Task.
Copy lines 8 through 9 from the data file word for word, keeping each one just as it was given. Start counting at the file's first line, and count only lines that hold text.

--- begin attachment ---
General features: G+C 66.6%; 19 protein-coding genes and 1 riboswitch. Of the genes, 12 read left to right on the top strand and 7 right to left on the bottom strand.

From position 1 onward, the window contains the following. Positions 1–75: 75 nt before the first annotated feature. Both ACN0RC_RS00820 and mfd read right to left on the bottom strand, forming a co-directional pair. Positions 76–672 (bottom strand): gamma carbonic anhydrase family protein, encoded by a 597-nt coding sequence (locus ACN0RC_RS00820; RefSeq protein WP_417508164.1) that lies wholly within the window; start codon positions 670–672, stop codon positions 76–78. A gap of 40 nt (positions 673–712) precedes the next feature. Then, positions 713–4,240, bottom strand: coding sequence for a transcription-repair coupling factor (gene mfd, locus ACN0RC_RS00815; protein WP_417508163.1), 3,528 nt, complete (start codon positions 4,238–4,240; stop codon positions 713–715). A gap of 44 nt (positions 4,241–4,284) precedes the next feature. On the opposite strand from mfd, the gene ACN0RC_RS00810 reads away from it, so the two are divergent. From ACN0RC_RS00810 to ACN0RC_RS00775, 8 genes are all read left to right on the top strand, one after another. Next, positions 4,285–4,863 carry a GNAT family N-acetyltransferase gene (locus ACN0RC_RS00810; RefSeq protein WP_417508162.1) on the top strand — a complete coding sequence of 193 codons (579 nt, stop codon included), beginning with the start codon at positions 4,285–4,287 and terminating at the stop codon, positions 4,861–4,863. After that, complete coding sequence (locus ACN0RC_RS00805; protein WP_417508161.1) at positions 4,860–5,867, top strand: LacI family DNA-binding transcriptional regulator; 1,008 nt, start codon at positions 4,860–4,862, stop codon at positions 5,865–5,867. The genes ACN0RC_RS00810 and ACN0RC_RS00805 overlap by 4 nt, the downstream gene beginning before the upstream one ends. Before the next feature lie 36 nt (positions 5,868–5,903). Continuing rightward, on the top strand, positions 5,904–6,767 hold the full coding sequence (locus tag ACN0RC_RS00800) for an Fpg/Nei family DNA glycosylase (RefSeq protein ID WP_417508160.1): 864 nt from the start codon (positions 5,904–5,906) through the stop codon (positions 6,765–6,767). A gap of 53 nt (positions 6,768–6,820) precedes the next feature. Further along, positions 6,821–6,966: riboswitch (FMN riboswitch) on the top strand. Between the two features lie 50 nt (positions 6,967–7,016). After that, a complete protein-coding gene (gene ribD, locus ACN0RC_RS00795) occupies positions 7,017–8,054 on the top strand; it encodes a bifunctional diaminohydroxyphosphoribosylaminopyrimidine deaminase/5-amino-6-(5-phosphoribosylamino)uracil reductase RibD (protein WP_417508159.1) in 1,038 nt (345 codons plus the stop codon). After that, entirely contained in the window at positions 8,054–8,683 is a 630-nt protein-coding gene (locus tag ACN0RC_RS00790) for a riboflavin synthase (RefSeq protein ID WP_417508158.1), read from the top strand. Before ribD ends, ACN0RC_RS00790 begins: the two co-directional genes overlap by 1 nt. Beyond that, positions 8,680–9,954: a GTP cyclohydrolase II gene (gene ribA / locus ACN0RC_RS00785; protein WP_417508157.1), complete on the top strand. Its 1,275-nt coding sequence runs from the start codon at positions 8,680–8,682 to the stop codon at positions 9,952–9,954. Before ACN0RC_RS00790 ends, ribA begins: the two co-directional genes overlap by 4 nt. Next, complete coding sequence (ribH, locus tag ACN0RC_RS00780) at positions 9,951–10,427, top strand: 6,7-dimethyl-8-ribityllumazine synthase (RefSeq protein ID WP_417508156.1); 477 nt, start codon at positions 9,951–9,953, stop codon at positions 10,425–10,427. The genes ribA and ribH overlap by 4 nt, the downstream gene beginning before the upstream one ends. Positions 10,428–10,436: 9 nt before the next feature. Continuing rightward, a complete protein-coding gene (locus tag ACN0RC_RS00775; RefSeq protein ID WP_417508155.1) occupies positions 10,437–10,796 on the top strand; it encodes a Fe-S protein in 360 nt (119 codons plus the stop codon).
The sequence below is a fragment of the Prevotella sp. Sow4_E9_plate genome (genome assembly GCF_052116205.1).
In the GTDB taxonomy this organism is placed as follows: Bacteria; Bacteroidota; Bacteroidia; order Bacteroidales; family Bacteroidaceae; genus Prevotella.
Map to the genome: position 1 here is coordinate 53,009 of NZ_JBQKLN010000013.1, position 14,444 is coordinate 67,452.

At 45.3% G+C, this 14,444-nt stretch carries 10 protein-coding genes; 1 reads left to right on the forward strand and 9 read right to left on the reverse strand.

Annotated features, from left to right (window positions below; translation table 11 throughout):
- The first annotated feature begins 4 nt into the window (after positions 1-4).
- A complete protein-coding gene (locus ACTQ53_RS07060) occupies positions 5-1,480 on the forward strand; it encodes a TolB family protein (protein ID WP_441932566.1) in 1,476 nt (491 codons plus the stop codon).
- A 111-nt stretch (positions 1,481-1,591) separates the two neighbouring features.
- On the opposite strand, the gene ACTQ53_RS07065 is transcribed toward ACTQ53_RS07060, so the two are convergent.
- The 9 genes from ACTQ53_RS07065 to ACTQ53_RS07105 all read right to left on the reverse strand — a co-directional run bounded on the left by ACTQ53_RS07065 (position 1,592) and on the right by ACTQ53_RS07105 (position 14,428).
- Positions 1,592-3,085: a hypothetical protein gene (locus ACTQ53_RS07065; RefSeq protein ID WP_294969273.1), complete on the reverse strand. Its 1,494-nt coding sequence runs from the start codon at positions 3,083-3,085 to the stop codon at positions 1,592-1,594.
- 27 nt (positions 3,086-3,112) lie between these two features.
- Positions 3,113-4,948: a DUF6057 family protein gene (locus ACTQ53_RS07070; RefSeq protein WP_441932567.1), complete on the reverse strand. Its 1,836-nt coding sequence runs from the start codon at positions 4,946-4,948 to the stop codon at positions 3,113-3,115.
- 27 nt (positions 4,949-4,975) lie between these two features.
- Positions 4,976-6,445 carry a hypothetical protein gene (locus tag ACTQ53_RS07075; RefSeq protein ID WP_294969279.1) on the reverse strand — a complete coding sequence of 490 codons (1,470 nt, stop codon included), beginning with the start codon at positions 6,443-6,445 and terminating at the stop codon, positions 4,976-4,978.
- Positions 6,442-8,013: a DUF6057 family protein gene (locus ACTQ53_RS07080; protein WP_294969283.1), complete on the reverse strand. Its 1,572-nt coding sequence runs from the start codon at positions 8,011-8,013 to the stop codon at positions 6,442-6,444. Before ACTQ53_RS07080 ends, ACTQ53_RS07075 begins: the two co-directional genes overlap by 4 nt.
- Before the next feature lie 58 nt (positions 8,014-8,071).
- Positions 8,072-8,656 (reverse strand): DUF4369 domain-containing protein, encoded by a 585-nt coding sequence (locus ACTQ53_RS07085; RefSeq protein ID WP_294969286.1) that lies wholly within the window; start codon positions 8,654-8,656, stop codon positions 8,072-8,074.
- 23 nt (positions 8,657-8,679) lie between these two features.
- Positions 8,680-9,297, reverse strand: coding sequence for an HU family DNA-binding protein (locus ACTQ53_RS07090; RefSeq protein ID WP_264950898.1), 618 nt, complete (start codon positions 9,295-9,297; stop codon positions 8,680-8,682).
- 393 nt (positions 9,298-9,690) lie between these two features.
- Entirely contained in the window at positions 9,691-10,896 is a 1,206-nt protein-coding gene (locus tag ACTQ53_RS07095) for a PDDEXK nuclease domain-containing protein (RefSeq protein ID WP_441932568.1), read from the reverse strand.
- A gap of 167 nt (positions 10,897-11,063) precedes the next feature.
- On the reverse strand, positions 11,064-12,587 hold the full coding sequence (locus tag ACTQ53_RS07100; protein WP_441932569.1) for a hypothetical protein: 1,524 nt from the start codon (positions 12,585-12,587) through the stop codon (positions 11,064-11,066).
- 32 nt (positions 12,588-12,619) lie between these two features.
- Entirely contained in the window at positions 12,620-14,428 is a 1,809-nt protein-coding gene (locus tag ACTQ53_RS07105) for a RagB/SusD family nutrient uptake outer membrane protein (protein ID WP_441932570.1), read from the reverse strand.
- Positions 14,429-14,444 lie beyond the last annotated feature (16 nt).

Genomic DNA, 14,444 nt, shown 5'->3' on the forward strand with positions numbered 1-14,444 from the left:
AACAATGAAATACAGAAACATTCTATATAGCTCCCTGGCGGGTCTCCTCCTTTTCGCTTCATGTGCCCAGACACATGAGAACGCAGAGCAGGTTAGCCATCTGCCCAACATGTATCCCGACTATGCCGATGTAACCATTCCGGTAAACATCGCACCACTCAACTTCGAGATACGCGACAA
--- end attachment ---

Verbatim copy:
- The first annotated feature begins 4 nt into the window (after positions 1-4).
- A complete protein-coding gene (locus ACTQ53_RS07060) occupies positions 5-1,480 on the forward strand; it encodes a TolB family protein (protein ID WP_441932566.1) in 1,476 nt (491 codons plus the stop codon).